So far, ideology has not been the defining feature of Modi’s tenure.
The impact of social media on electoral outcomes in the Lok Sabha polls was marginal.
Police attitudes towards Muslims will not change unless there is political recognition of the problem.
Farahnaz Ispahani's forthcoming book is on Pakistan’s religious minorities.
There’s a need for speed everywhere: kids ask for faster WiFi instead of NREGA, better names for their colleges than the ones after gurus and babas. Hospitals sell botox dreams, smile clinics promise to dazzle your teeth. A polytechnic student tells you why Rahul cannot connect here and why ‘BJP ke donon hathon mein laddu hain’
YOU have to be ridiculously parochial to say something as outrageous as what Haryana thinks today, India thinks tomorrow. Risks rise further when you work out of a newsroom spilling over with Bengalis. But that is an old and truly genuine grievance with us Haryanvis. That we have always been denied our due as real trendsetters for modern India, particularly since the decline of Bengal started, in fields as far apart as politics and sport. Remember, however, that I said trendsetters. I made no claims to all trends set by us being virtuous. Certainly, political defection wasn’t.
A minor Haryanvi politician immortalised himself in India’s political history by giving it its most enduring Aaya Ram-Gaya Ram metaphor for defection. He was named Gaya Lal (how did his parents know?) and made history, crossing the floor three times in one day in the still new Haryana assembly in 1967. Then, because the rest of the country had still not woken up to the threat of the Aaya Ram-Gaya Ram culture, we served an even ruder reminder with the first en masse, and until now unmatched, defection of an entire ruling party and its cabinet. So Bhajan Lal’s Janata Party government overnight transformed itself into a Congress government. We Haryanvis, therefore, believe that we inspired the great reform called our anti-defection law. Or how two pesky Haryanvis, Arvind Kejriwal and Yogendra Yadav, have transformed our politics, with their AAP adventure. But nobody gives us credit. We are such a tiny state after all.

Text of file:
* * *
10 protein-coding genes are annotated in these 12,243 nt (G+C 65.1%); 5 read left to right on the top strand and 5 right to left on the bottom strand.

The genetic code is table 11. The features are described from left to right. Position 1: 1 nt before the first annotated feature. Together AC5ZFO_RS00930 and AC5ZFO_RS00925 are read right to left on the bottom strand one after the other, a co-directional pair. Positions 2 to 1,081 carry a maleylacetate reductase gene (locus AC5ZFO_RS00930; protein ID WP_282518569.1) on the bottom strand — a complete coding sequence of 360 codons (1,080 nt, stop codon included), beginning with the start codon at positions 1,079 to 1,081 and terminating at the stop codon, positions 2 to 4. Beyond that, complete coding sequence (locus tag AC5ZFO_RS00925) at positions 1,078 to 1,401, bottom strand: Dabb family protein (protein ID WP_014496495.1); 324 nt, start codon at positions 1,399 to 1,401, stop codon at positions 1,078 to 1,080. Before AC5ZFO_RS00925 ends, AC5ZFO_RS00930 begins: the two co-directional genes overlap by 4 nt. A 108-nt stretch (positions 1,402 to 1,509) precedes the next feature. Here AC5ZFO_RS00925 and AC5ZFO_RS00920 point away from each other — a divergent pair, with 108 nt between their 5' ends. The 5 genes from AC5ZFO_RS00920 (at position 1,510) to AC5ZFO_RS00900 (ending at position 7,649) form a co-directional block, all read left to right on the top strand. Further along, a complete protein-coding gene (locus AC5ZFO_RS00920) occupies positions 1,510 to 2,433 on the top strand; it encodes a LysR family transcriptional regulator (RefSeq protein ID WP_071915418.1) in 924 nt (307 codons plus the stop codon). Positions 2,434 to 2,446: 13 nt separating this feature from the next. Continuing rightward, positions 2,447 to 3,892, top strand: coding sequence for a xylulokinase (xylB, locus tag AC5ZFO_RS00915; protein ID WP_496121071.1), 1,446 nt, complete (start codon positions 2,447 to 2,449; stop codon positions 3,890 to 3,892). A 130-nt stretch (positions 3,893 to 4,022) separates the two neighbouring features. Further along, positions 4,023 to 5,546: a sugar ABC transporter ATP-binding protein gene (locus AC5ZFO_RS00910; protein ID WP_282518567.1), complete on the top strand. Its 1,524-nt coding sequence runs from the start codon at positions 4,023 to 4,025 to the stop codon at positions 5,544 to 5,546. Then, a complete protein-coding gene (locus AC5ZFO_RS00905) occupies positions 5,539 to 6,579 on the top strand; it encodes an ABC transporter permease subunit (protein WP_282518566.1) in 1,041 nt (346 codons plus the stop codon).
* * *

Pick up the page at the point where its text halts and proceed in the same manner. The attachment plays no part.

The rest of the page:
We are resilient too. Many decades ago, Arun Shourie, then editor of this newspaper, explained our politics brilliantly in his front-page article “B. Lal, D. Lal, B. Lal” (after Bansi, Devi and Bhajan Lal). The three Lals are now gone, but their dynasties prosper. And true to tradition, one thing they have in abundance is political pragmatism. In this election, for example, Bhajan Lal’s son Kuldip Bishnoi’s Haryana Janhit Congress (HJC) is in alliance with the BJP, and continues its blood feud with the Indian National Lok Dal (INLD), being run by the grandson of Devi Lal ,while his father, Om Prakash Chautala, serves a jail term for corruption.
This is where things get interesting. The INLD has also stated that they will support a Narendra Modi government at the Centre, whether he asks them to do so or not. Further, the continued…